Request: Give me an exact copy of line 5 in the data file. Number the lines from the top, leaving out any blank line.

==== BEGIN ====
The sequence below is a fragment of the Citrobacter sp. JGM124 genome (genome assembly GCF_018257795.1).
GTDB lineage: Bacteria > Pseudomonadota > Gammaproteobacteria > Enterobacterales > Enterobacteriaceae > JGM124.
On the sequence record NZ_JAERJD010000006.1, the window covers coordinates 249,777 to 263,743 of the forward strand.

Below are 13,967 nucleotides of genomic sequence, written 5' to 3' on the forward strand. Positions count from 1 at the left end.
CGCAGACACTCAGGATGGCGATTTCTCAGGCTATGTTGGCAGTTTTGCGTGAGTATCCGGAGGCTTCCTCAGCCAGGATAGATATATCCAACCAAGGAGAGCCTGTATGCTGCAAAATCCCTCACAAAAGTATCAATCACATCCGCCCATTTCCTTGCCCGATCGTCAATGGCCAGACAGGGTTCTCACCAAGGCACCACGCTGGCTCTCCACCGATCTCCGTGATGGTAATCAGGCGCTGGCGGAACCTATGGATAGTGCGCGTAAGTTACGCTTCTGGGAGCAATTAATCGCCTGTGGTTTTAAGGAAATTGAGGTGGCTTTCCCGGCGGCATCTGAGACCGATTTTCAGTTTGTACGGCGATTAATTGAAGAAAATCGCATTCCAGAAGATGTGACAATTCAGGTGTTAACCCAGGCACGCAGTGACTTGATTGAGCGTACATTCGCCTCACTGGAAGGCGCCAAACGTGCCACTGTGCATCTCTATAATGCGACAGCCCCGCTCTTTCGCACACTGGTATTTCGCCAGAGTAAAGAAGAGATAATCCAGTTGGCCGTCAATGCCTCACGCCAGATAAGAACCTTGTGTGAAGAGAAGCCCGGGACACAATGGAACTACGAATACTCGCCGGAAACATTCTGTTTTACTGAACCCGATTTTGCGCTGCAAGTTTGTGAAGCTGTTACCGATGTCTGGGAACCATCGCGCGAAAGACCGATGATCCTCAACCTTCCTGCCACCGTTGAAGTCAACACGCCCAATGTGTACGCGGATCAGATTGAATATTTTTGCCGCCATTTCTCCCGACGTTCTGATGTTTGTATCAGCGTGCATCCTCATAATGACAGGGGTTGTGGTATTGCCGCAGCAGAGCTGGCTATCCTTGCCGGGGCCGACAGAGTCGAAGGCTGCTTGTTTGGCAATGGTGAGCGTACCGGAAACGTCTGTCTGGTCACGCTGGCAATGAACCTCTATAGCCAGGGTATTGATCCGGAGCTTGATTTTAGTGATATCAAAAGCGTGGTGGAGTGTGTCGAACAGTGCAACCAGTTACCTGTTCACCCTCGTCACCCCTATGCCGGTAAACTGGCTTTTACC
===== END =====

CGCAGACACTCAGGATGGCGATTTCTCAGGCTATGTTGGCAGTTTTGCGTGAGTATCCGGAGGCTTCCTCAGCCAGGATAGATATATCCAACCAAGGAGAGCCTGTATGCTGCAAAATCCCTCACAAAAGTATCAATCACATCCGCCCATTTCCTTGCCCGATCGTCAATGGCCAGACAGGGTTCTCACCAAGGCACCACGCTGGCTCTCCACCGATCTCCGTGATGGTAATCAGGCGCTGGCGGAACCTATGGATAGTGCGCGTAAGTTACGCTTCTGGGAGCAATTAATCGCCTGTGGTTTTAAGGAAATTGAGGTGGCTTTCCCGGCGGCATCTGAGACCGATTTTCAGTTTGTACGGCGATTAATTGAAGAAAATCGCATTCCAGAAGATGTGACAATTCAGGTGTTAACCCAGGCACGCAGTGACTTGATTGAGCGTACATTCGCCTCACTGGAAGGCGCCAAACGTGCCACTGTGCATCTCTATAATGCGACAGCCCCGCTCTTTCGCACACTGGTATTTCGCCAGAGTAAAGAAGAGATAATCCAGTTGGCCGTCAATGCCTCACGCCAGATAAGAACCTTGTGTGAAGAGAAGCCCGGGACACAATGGAACTACGAATACTCGCCGGAAACATTCTGTTTTACTGAACCCGATTTTGCGCTGCAAGTTTGTGAAGCTGTTACCGATGTCTGGGAACCATCGCGCGAAAGACCGATGATCCTCAACCTTCCTGCCACCGTTGAAGTCAACACGCCCAATGTGTACGCGGATCAGATTGAATATTTTTGCCGCCATTTCTCCCGACGTTCTGATGTTTGTATCAGCGTGCATCCTCATAATGACAGGGGTTGTGGTATTGCCGCAGCAGAGCTGGCTATCCTTGCCGGGGCCGACAGAGTCGAAGGCTGCTTGTTTGGCAATGGTGAGCGTACCGGAAACGTCTGTCTGGTCACGCTGGCAATGAACCTCTATAGCCAGGGTATTGATCCGGAGCTTGATTTTAGTGATATCAAAAGCGTGGTGGAGTGTGTCGAACAGTGCAACCAGTTACCTGTTCACCCTCGTCACCCCTATGCCGGTAAACTGGCTTTTACC